Alice Through the Looking Glass
Directed by James Bobin
Opens May 27
If Alice Kingsleigh’s (Mia Wasikowska) great enemy in Tim Burton’s 2010 Alice in Wonderland was the staid middle-class lifestyle that threatened to crush her feminist wiles and overall sense of child-like wonder, her nemesis in James Bobin’s sequel, Alice Through the Looking Glass, is broader and more universal: time. Actually, it’s not just the concept itself that isn’t on her side, but a literal figure (played by Sacha Baron Cohen) who controls a great big clock in the Underland sky and keeps track of when people die. An awareness of mortality, then, is the main thrust of screenwriter Linda Woolverton’s reimagining of Lewis Carroll this time around, one that leads Alice, the Mad Hatter (Johnny Depp), the Red Queen (Helena Bonham Carter) and others to travel back in time, with the help of Time’s Chronosphere gadget, in order to redress long-held grievances and regrets: daddy issues in the Mad Hatter’s case, sibling issues in the Red Queen’s.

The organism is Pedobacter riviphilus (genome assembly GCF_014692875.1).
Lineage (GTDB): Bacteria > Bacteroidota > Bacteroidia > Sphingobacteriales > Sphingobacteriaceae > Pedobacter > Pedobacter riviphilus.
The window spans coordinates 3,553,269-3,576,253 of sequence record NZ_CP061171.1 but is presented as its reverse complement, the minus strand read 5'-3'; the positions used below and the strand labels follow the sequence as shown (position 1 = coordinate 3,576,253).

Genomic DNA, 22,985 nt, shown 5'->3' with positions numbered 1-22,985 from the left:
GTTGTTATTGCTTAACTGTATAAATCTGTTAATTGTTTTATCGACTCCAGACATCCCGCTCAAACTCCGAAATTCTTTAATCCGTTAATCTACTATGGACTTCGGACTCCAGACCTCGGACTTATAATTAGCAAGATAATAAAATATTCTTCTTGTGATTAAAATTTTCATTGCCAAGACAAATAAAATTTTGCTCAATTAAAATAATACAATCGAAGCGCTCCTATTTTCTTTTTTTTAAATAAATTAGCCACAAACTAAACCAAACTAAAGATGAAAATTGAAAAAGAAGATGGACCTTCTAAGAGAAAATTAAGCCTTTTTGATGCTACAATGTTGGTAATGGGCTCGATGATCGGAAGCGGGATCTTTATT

One might assume that such mature themes would lead to a relatively mature film. But it’s rather amazing how deeply unfelt Alice Through the Looking Glass is. At least a sliver of Burton’s personality managed to trickle out of his Alice, with his usual feeling for lonely outsiders adding some emotional heft to the CGI grotesqueries. But though Woolverton’s script for this sequel pays a lot of heavy-handed lip service to its big themes, there’s no soul to any of it: not in its wholly unsurprising plot twists (who woulda thunk Alice’s attempts to change the past would have dangerous consequences in the present?); not in its noisy action set pieces; and certainly not in the performances, with Depp as irritatingly externalized as ever, and Carter dialing up the shrill villainy to 11.
In fact, this second Alice as a whole smacks of filmmakers trying too hard. So busy is it attempting to entertain that even its occasional good ideas—most memorably, Bobin’s imaginative visualization of Time’s lair, which includes two different rooms marking the living and the dead, each person represented by a watch suspended from the sky—get crushed by the blaring excess. It doesn’t help that Alice Through the Looking Glass ultimately resolves its thematic threads in the most pat and platitudinous ways possible. Maybe Burton, Bobin, Woolverton & co. should quit trying to find logic in a universe that was never meant to have any in the first place.